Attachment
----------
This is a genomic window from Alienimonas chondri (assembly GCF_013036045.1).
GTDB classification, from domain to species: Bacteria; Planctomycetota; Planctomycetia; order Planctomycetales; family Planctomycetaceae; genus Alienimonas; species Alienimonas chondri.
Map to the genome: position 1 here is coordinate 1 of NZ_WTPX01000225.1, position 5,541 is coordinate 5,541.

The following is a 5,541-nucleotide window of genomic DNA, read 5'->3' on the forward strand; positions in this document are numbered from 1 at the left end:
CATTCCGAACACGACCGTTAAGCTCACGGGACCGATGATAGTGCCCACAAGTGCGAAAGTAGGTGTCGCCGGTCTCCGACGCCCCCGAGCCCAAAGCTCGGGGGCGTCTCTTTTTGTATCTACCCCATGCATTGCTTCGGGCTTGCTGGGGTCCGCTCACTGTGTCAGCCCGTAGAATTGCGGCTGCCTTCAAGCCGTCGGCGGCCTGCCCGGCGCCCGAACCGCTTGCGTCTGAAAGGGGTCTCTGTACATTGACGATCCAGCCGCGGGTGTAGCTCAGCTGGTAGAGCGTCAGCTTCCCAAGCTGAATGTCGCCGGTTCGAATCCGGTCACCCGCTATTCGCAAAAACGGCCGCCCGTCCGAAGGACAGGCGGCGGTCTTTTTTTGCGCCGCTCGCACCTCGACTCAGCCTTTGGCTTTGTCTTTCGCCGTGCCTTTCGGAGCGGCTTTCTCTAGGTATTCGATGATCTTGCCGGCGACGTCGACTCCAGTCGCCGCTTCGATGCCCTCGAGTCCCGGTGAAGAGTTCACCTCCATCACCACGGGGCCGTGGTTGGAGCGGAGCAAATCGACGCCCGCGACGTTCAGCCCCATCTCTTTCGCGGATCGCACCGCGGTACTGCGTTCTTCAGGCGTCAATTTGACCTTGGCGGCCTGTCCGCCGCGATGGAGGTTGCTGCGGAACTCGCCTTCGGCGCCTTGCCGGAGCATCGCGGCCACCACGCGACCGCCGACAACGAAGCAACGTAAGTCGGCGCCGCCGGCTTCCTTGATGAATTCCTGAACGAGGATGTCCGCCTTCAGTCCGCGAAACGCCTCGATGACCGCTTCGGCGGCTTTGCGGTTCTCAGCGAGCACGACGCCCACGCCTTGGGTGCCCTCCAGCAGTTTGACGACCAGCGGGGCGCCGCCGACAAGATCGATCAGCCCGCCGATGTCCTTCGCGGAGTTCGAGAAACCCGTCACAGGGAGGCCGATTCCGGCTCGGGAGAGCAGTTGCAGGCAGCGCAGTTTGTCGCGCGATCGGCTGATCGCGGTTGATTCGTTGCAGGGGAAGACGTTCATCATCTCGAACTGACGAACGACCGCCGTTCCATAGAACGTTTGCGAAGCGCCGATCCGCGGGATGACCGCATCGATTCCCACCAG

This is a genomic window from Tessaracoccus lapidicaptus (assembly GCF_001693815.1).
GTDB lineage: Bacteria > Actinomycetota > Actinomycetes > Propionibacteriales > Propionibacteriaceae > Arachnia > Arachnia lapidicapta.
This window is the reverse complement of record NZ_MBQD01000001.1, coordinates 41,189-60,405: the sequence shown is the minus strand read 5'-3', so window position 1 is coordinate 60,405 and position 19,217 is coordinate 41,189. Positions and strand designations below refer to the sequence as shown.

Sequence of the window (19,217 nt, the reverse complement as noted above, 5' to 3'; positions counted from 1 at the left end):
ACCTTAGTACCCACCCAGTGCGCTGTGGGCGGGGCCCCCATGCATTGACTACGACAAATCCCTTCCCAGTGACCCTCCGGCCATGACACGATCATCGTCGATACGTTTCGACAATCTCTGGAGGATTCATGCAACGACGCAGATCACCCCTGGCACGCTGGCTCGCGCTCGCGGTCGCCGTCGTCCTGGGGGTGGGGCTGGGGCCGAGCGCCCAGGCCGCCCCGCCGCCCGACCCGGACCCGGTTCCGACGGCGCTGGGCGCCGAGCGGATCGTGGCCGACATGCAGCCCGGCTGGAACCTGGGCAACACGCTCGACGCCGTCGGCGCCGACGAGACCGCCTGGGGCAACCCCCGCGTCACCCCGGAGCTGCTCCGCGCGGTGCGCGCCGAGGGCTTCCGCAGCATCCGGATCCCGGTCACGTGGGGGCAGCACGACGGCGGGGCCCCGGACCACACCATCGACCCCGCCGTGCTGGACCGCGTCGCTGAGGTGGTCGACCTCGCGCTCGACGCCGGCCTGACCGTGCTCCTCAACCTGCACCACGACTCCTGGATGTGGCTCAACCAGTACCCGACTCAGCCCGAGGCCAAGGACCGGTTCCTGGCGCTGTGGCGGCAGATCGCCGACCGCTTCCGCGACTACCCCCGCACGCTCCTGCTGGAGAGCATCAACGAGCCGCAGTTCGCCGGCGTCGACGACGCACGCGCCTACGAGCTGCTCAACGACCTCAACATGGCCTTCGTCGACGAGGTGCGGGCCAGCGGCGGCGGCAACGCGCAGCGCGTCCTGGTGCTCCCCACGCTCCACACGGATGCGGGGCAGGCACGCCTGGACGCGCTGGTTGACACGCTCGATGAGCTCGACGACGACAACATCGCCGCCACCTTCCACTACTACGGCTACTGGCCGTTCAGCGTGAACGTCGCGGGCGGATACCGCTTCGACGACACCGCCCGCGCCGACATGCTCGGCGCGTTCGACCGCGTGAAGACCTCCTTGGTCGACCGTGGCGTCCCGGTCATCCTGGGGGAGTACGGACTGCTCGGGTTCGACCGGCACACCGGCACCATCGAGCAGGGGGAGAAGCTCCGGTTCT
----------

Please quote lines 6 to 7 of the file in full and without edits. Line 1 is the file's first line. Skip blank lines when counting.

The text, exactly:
This is a genomic window from Tessaracoccus lapidicaptus (assembly GCF_001693815.1).
GTDB lineage: Bacteria > Actinomycetota > Actinomycetes > Propionibacteriales > Propionibacteriaceae > Arachnia > Arachnia lapidicapta.